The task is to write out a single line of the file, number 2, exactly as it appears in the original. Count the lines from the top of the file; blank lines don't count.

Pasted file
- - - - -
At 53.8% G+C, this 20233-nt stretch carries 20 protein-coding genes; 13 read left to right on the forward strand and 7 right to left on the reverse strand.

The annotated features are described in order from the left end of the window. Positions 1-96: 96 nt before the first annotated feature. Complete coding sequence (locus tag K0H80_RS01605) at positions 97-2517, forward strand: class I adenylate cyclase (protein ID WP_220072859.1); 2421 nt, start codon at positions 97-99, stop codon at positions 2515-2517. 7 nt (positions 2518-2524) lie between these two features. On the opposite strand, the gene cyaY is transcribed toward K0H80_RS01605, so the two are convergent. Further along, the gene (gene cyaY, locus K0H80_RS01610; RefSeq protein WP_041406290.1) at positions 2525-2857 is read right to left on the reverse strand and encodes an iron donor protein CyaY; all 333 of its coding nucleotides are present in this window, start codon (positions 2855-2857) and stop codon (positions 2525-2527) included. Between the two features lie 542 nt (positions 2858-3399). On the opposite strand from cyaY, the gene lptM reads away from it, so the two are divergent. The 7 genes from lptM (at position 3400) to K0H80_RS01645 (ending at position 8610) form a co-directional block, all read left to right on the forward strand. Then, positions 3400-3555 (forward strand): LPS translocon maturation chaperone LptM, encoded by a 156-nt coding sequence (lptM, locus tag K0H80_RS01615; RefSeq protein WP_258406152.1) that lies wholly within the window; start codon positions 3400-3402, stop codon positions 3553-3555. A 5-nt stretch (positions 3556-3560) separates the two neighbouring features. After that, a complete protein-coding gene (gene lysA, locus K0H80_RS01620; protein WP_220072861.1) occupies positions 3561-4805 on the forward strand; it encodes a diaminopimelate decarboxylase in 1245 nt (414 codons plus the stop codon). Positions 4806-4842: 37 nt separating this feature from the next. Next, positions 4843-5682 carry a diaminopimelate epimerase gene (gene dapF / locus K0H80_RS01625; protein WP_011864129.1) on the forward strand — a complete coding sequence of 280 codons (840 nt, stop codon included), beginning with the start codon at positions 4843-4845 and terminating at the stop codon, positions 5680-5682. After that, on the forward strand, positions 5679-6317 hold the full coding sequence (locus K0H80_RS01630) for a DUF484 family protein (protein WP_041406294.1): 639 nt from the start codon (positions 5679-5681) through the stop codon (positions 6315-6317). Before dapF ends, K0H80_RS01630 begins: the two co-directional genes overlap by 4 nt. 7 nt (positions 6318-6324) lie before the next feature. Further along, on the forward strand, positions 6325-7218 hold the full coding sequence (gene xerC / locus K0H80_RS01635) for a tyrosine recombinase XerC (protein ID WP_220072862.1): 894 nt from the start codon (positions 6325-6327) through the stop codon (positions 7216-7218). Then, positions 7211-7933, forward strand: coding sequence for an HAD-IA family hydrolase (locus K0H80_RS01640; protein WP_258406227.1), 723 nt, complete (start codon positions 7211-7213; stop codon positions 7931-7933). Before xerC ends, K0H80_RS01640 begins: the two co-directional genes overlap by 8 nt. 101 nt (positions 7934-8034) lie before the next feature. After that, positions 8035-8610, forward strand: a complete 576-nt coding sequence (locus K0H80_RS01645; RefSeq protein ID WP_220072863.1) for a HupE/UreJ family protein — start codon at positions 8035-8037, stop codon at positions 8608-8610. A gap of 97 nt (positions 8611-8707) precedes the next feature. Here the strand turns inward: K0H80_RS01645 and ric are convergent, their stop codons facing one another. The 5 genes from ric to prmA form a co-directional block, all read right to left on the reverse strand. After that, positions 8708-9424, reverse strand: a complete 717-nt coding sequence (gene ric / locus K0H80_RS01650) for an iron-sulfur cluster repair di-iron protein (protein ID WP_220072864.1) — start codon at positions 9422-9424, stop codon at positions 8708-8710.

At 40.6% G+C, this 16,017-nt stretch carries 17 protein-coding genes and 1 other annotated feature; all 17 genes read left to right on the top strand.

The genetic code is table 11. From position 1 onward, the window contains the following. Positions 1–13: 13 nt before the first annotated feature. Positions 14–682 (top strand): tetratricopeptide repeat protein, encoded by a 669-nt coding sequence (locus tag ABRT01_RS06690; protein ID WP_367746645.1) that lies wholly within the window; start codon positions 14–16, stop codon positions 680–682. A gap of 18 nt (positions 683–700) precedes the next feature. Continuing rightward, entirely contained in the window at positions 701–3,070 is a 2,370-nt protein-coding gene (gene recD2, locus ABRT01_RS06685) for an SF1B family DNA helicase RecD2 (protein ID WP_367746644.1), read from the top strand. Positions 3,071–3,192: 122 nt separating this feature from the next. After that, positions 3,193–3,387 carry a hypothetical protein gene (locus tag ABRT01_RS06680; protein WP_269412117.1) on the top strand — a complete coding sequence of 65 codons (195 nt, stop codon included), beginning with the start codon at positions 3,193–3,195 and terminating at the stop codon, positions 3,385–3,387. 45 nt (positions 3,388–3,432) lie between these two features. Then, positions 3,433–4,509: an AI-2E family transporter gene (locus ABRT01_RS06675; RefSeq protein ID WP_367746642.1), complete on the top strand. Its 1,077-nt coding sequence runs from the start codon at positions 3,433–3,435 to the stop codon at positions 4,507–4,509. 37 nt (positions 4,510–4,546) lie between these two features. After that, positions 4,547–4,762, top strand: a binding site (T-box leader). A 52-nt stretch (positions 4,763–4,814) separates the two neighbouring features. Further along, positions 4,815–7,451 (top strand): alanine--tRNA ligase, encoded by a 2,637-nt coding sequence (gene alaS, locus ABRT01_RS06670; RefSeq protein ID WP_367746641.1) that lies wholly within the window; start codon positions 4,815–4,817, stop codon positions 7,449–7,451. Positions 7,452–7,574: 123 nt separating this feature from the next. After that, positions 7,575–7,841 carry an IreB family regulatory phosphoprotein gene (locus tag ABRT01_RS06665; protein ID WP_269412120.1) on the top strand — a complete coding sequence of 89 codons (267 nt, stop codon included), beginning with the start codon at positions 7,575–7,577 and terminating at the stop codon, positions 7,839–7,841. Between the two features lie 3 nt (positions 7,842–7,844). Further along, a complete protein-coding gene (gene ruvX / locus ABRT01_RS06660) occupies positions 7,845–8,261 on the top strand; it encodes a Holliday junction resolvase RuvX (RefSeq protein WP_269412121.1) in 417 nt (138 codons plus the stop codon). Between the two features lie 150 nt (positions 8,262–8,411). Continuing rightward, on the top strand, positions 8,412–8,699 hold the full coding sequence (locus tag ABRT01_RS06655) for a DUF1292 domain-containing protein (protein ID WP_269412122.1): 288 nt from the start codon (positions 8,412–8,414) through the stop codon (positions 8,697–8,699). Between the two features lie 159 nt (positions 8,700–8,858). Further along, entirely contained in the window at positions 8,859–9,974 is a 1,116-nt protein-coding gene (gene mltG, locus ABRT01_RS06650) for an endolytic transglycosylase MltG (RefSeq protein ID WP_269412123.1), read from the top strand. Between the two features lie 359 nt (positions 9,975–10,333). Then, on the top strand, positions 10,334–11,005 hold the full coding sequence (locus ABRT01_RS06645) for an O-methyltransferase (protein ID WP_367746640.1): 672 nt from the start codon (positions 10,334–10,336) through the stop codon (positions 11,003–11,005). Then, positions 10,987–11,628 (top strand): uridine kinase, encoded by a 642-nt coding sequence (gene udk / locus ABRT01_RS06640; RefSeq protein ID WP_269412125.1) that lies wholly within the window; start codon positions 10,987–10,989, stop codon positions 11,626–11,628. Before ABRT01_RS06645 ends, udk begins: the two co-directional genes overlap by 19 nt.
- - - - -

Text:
The annotated features are described in order from the left end of the window. Positions 1-96: 96 nt before the first annotated feature. Complete coding sequence (locus tag K0H80_RS01605) at positions 97-2517, forward strand: class I adenylate cyclase (protein ID WP_220072859.1); 2421 nt, start codon at positions 97-99, stop codon at positions 2515-2517. 7 nt (positions 2518-2524) lie between these two features. On the opposite strand, the gene cyaY is transcribed toward K0H80_RS01605, so the two are convergent. Further along, the gene (gene cyaY, locus K0H80_RS01610; RefSeq protein WP_041406290.1) at positions 2525-2857 is read right to left on the reverse strand and encodes an iron donor protein CyaY; all 333 of its coding nucleotides are present in this window, start codon (positions 2855-2857) and stop codon (positions 2525-2527) included. Between the two features lie 542 nt (positions 2858-3399). On the opposite strand from cyaY, the gene lptM reads away from it, so the two are divergent. The 7 genes from lptM (at position 3400) to K0H80_RS01645 (ending at position 8610) form a co-directional block, all read left to right on the forward strand. Then, positions 3400-3555 (forward strand): LPS translocon maturation chaperone LptM, encoded by a 156-nt coding sequence (lptM, locus tag K0H80_RS01615; RefSeq protein WP_258406152.1) that lies wholly within the window; start codon positions 3400-3402, stop codon positions 3553-3555. A 5-nt stretch (positions 3556-3560) separates the two neighbouring features. After that, a complete protein-coding gene (gene lysA, locus K0H80_RS01620; protein WP_220072861.1) occupies positions 3561-4805 on the forward strand; it encodes a diaminopimelate decarboxylase in 1245 nt (414 codons plus the stop codon). Positions 4806-4842: 37 nt separating this feature from the next. Next, positions 4843-5682 carry a diaminopimelate epimerase gene (gene dapF / locus K0H80_RS01625; protein WP_011864129.1) on the forward strand — a complete coding sequence of 280 codons (840 nt, stop codon included), beginning with the start codon at positions 4843-4845 and terminating at the stop codon, positions 5680-5682. After that, on the forward strand, positions 5679-6317 hold the full coding sequence (locus K0H80_RS01630) for a DUF484 family protein (protein WP_041406294.1): 639 nt from the start codon (positions 5679-5681) through the stop codon (positions 6315-6317). Before dapF ends, K0H80_RS01630 begins: the two co-directional genes overlap by 4 nt. 7 nt (positions 6318-6324) lie before the next feature. Further along, on the forward strand, positions 6325-7218 hold the full coding sequence (gene xerC / locus K0H80_RS01635) for a tyrosine recombinase XerC (protein ID WP_220072862.1): 894 nt from the start codon (positions 6325-6327) through the stop codon (positions 7216-7218). Then, positions 7211-7933, forward strand: coding sequence for an HAD-IA family hydrolase (locus K0H80_RS01640; protein WP_258406227.1), 723 nt, complete (start codon positions 7211-7213; stop codon positions 7931-7933). Before xerC ends, K0H80_RS01640 begins: the two co-directional genes overlap by 8 nt. 101 nt (positions 7934-8034) lie before the next feature. After that, positions 8035-8610, forward strand: a complete 576-nt coding sequence (locus K0H80_RS01645; RefSeq protein ID WP_220072863.1) for a HupE/UreJ family protein — start codon at positions 8035-8037, stop codon at positions 8608-8610. A gap of 97 nt (positions 8611-8707) precedes the next feature. Here the strand turns inward: K0H80_RS01645 and ric are convergent, their stop codons facing one another. The 5 genes from ric to prmA form a co-directional block, all read right to left on the reverse strand. After that, positions 8708-9424, reverse strand: a complete 717-nt coding sequence (gene ric / locus K0H80_RS01650) for an iron-sulfur cluster repair di-iron protein (protein ID WP_220072864.1) — start codon at positions 9422-9424, stop codon at positions 8708-8710.